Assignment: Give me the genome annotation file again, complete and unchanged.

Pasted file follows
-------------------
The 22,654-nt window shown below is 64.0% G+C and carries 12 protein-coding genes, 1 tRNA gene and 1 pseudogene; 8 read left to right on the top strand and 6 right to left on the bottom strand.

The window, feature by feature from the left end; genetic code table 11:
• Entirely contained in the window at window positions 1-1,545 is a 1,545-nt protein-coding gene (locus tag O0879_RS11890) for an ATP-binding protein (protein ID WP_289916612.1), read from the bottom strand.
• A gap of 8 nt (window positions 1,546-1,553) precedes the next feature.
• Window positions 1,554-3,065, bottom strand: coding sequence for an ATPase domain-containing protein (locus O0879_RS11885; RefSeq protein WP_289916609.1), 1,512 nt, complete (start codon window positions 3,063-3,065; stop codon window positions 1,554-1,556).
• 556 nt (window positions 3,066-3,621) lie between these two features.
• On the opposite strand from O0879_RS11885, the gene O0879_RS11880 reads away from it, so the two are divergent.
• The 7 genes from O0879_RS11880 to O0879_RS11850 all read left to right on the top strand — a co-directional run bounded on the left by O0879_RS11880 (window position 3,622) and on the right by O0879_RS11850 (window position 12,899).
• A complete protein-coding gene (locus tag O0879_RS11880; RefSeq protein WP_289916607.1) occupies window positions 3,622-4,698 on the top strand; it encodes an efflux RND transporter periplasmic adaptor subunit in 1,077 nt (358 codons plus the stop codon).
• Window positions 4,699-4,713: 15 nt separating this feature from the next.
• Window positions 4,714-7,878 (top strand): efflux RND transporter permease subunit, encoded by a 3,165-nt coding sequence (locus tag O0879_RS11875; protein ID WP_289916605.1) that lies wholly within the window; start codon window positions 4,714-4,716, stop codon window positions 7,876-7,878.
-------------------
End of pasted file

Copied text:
The 22,654-nt window shown below is 64.0% G+C and carries 12 protein-coding genes, 1 tRNA gene and 1 pseudogene; 8 read left to right on the top strand and 6 right to left on the bottom strand.

The window, feature by feature from the left end; genetic code table 11:
• Entirely contained in the window at window positions 1-1,545 is a 1,545-nt protein-coding gene (locus tag O0879_RS11890) for an ATP-binding protein (protein ID WP_289916612.1), read from the bottom strand.
• A gap of 8 nt (window positions 1,546-1,553) precedes the next feature.
• Window positions 1,554-3,065, bottom strand: coding sequence for an ATPase domain-containing protein (locus O0879_RS11885; RefSeq protein WP_289916609.1), 1,512 nt, complete (start codon window positions 3,063-3,065; stop codon window positions 1,554-1,556).
• 556 nt (window positions 3,066-3,621) lie between these two features.
• On the opposite strand from O0879_RS11885, the gene O0879_RS11880 reads away from it, so the two are divergent.
• The 7 genes from O0879_RS11880 to O0879_RS11850 all read left to right on the top strand — a co-directional run bounded on the left by O0879_RS11880 (window position 3,622) and on the right by O0879_RS11850 (window position 12,899).
• A complete protein-coding gene (locus tag O0879_RS11880; RefSeq protein WP_289916607.1) occupies window positions 3,622-4,698 on the top strand; it encodes an efflux RND transporter periplasmic adaptor subunit in 1,077 nt (358 codons plus the stop codon).
• Window positions 4,699-4,713: 15 nt separating this feature from the next.
• Window positions 4,714-7,878 (top strand): efflux RND transporter permease subunit, encoded by a 3,165-nt coding sequence (locus tag O0879_RS11875; protein ID WP_289916605.1) that lies wholly within the window; start codon window positions 4,714-4,716, stop codon window positions 7,876-7,878.